I cried when I found out my parents were coming to visit us 😬
I was so excited!!
High on the priority list was obviously ice cream. Our favorite at the time- LadoBueno.
The second stop was the most beautiful bookstore in the world- El Ateneo Grand Splendid. It’s in an old theater and just begs to be photographed.
We went to the Teatro Colón to see the Orquestra Filarmónica de Buenos Aires. The whole experience was amazing- the music and the building were breathtaking.
We drank the best beer at Strange Brewing (and finally managed to find a sour beer in this city).
We saw the Casa Rosada- the pink house, Argentina’s white house. Cue Madonna singing “Don’t Cry For Me Argentina” from the balcony.
We saw the famous Puente de la Mujer, Women’s Bridge, in Puerto Madero.
We went to San Telmo Market, an indoor antiques and food market.
We traveled to the border of Argentina, Brazil, and Paraguay to visit Iguazu falls.
We also got to take a picture at the Triple Frontier. The foreground is Argentina, on the left is Paraguay, and on the right is Brazil.
We had an awesome Airbnb here in the jungle. Granted, it was very remote and the power went out on our last night. My dad and I were convinced we were definitely going to be murdered. Ryan was totally fine, and my mom just kept doing the dishes 😂The generator eventually kicked in and we were totally fine. Still a super unique, beautiful place to stay though!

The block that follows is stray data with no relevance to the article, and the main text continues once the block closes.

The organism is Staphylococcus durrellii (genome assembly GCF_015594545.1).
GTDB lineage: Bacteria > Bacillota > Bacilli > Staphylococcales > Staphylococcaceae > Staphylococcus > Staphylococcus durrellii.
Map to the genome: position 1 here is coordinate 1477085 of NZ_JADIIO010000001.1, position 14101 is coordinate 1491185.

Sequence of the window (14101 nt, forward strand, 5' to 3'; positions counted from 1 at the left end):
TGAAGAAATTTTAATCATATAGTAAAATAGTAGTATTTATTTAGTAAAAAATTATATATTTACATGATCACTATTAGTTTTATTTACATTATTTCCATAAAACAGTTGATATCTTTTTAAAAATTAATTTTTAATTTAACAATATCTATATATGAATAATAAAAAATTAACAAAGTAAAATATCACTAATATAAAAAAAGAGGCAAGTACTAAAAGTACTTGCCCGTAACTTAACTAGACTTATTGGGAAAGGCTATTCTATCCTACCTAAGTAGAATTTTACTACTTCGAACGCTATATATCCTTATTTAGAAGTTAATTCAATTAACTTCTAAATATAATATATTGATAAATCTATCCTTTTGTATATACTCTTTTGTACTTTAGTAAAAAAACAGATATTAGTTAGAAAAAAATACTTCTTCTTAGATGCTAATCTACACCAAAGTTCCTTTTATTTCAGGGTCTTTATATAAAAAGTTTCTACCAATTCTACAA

Once we were back in Buenos Aires, we did a few walking tours. One of our tours was in La Boca, an old neighborhood in the city where many immigrants in the working class lived. It’s the birthplace of tango and the famous Boca Juniors soccer club.
The second tour we did was La Recoleta Cemetery, where many wealthy Argentine families are buried… and a certain notorious wife of an ex-president. Most of the mausoleums are way OVER. THE. TOP. See below:
We took the ferry across the Rio de la Plata to see the historic city of Colonia del Sacramento, Uruguay. Here is a road (called the “road of sighs” [Calle de los Suspiros]) built in the 17th century by the Portuguese.
Back in Buenos Aires, we went to the Municipal Decorative Art Museum, which was originally a palace built in the early 1800s belonging to a wealth family with a large collection of artifacts that has since been turned into a museum. It was free when we went and totally worth it. It ended up being a spur of the moment decision but we easily spent two hours wandering the gigantic mansion.
And on the last night, we went to a milonga, where Argentines go to tango.
It was sad to see them go but we’re looking forward to more adventures in the future!